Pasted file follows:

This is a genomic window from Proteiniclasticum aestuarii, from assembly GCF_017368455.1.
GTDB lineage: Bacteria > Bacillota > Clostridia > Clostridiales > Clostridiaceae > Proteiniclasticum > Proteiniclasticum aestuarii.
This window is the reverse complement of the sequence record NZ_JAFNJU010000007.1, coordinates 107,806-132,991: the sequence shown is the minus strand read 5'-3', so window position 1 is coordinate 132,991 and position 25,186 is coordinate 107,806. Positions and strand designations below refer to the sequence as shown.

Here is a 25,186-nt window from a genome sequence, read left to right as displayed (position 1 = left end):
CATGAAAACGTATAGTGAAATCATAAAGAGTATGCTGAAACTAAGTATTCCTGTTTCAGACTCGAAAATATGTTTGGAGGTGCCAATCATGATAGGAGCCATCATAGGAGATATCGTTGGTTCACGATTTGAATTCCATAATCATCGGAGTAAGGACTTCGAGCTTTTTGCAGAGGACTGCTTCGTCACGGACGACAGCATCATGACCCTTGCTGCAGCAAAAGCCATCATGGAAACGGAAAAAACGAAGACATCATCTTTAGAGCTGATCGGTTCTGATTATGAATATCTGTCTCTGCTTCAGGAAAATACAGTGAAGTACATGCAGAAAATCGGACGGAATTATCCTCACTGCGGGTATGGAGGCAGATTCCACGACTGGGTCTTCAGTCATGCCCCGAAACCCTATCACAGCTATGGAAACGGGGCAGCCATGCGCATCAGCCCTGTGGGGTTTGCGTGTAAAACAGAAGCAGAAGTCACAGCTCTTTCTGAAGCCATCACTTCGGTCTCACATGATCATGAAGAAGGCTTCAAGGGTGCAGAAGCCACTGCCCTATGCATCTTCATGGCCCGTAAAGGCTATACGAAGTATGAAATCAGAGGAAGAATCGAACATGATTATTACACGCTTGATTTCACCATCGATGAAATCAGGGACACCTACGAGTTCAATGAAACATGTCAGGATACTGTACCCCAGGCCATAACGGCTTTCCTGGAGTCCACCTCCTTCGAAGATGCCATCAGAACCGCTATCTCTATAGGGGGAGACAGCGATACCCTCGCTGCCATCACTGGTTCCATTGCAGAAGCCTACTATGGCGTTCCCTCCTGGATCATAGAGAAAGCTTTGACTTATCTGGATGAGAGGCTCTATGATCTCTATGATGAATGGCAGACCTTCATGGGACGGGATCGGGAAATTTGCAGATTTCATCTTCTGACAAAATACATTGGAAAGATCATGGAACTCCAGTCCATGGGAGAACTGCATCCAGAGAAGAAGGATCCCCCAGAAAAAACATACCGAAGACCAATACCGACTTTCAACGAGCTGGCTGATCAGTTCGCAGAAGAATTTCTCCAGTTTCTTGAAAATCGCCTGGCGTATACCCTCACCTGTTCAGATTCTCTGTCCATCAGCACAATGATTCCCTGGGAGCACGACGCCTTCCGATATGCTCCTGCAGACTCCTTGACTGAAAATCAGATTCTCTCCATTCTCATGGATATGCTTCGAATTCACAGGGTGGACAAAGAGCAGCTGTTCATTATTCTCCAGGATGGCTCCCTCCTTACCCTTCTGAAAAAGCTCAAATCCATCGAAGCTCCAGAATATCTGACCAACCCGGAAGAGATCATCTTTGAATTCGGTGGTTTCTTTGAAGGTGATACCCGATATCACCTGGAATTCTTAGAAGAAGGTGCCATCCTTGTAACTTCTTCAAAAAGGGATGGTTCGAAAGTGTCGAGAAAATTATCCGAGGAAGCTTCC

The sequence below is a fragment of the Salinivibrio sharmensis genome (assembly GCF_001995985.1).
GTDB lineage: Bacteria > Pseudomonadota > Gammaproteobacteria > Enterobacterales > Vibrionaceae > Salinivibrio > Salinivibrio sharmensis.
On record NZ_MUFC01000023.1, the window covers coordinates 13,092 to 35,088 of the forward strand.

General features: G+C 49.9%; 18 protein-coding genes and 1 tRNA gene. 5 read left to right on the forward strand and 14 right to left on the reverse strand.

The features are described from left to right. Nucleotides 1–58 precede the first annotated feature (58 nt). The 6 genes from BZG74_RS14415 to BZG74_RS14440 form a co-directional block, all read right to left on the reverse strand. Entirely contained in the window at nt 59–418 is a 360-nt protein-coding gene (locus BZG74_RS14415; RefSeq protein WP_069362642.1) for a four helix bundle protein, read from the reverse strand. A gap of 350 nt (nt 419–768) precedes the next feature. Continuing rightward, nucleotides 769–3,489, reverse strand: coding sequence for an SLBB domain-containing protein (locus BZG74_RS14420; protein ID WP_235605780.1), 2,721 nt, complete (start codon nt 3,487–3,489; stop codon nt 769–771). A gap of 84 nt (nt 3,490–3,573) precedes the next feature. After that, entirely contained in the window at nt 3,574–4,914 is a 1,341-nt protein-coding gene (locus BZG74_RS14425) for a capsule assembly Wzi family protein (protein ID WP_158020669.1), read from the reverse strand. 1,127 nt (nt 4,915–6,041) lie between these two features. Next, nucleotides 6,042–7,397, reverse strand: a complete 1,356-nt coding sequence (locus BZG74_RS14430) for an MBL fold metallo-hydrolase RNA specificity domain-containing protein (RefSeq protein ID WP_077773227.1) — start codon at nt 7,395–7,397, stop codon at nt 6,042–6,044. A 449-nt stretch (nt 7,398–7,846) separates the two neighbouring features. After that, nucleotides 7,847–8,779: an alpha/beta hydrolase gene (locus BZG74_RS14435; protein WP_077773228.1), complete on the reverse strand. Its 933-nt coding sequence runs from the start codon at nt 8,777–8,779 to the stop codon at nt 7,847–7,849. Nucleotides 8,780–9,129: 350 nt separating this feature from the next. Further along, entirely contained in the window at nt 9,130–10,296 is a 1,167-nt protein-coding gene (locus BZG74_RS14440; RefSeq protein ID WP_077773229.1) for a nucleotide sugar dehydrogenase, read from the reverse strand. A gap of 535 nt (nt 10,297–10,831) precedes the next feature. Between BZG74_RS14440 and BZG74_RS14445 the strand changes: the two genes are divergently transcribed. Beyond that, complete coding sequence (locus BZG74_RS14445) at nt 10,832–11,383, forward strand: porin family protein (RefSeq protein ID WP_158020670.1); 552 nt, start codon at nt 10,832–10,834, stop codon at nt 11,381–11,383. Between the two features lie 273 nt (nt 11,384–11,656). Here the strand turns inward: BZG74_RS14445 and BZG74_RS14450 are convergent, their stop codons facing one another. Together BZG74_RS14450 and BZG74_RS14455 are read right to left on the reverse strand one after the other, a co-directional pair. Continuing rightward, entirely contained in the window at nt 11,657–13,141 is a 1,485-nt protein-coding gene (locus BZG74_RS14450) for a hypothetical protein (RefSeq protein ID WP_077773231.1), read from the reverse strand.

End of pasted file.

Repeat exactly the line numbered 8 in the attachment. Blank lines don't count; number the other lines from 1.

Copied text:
On record NZ_MUFC01000023.1, the window covers coordinates 13,092 to 35,088 of the forward strand.